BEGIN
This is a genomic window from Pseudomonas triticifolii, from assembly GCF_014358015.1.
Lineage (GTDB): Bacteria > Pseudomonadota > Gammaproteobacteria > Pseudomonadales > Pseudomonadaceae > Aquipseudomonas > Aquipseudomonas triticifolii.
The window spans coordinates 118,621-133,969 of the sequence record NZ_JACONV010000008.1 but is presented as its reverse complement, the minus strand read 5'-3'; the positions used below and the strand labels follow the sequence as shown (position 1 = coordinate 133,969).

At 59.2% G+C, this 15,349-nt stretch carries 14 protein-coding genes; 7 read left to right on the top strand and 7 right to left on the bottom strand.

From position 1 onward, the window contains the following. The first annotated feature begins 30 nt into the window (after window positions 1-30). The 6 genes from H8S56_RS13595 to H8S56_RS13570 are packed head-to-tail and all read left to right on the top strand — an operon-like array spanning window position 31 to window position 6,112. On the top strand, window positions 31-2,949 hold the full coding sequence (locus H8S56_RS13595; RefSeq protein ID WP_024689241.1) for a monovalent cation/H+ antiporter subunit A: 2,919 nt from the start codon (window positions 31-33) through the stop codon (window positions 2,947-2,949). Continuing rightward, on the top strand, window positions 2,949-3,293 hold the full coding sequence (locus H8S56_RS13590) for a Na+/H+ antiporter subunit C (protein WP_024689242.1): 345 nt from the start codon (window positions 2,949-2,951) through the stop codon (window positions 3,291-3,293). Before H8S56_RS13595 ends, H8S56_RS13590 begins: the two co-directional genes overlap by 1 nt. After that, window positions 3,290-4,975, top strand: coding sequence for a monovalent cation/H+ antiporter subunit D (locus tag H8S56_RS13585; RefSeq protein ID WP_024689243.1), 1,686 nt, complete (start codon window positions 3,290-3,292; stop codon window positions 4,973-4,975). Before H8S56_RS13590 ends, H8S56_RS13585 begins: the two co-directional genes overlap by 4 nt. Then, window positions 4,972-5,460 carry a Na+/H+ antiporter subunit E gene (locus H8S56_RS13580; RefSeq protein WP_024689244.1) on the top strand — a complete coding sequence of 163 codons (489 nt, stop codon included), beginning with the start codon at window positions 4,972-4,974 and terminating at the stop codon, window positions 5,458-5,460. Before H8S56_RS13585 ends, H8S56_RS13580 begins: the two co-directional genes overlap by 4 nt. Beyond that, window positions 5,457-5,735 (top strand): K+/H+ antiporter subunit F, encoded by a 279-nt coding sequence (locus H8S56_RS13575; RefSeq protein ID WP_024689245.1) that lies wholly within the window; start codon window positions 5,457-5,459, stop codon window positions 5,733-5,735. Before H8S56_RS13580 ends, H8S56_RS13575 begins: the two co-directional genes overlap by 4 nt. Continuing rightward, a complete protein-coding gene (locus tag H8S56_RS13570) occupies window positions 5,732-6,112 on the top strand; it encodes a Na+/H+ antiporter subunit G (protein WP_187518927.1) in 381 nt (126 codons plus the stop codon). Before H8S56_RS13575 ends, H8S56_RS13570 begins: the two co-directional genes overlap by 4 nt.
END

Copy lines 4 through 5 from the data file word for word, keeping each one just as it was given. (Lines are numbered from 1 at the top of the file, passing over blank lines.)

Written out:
At 59.2% G+C, this 15,349-nt stretch carries 14 protein-coding genes; 7 read left to right on the top strand and 7 right to left on the bottom strand.

From position 1 onward, the window contains the following. The first annotated feature begins 30 nt into the window (after window positions 1-30). The 6 genes from H8S56_RS13595 to H8S56_RS13570 are packed head-to-tail and all read left to right on the top strand — an operon-like array spanning window position 31 to window position 6,112. On the top strand, window positions 31-2,949 hold the full coding sequence (locus H8S56_RS13595; RefSeq protein ID WP_024689241.1) for a monovalent cation/H+ antiporter subunit A: 2,919 nt from the start codon (window positions 31-33) through the stop codon (window positions 2,947-2,949). Continuing rightward, on the top strand, window positions 2,949-3,293 hold the full coding sequence (locus H8S56_RS13590) for a Na+/H+ antiporter subunit C (protein WP_024689242.1): 345 nt from the start codon (window positions 2,949-2,951) through the stop codon (window positions 3,291-3,293). Before H8S56_RS13595 ends, H8S56_RS13590 begins: the two co-directional genes overlap by 1 nt. After that, window positions 3,290-4,975, top strand: coding sequence for a monovalent cation/H+ antiporter subunit D (locus tag H8S56_RS13585; RefSeq protein ID WP_024689243.1), 1,686 nt, complete (start codon window positions 3,290-3,292; stop codon window positions 4,973-4,975). Before H8S56_RS13590 ends, H8S56_RS13585 begins: the two co-directional genes overlap by 4 nt. Then, window positions 4,972-5,460 carry a Na+/H+ antiporter subunit E gene (locus H8S56_RS13580; RefSeq protein WP_024689244.1) on the top strand — a complete coding sequence of 163 codons (489 nt, stop codon included), beginning with the start codon at window positions 4,972-4,974 and terminating at the stop codon, window positions 5,458-5,460. Before H8S56_RS13585 ends, H8S56_RS13580 begins: the two co-directional genes overlap by 4 nt. Beyond that, window positions 5,457-5,735 (top strand): K+/H+ antiporter subunit F, encoded by a 279-nt coding sequence (locus H8S56_RS13575; RefSeq protein ID WP_024689245.1) that lies wholly within the window; start codon window positions 5,457-5,459, stop codon window positions 5,733-5,735. Before H8S56_RS13580 ends, H8S56_RS13575 begins: the two co-directional genes overlap by 4 nt. Continuing rightward, a complete protein-coding gene (locus tag H8S56_RS13570) occupies window positions 5,732-6,112 on the top strand; it encodes a Na+/H+ antiporter subunit G (protein WP_187518927.1) in 381 nt (126 codons plus the stop codon). Before H8S56_RS13575 ends, H8S56_RS13570 begins: the two co-directional genes overlap by 4 nt.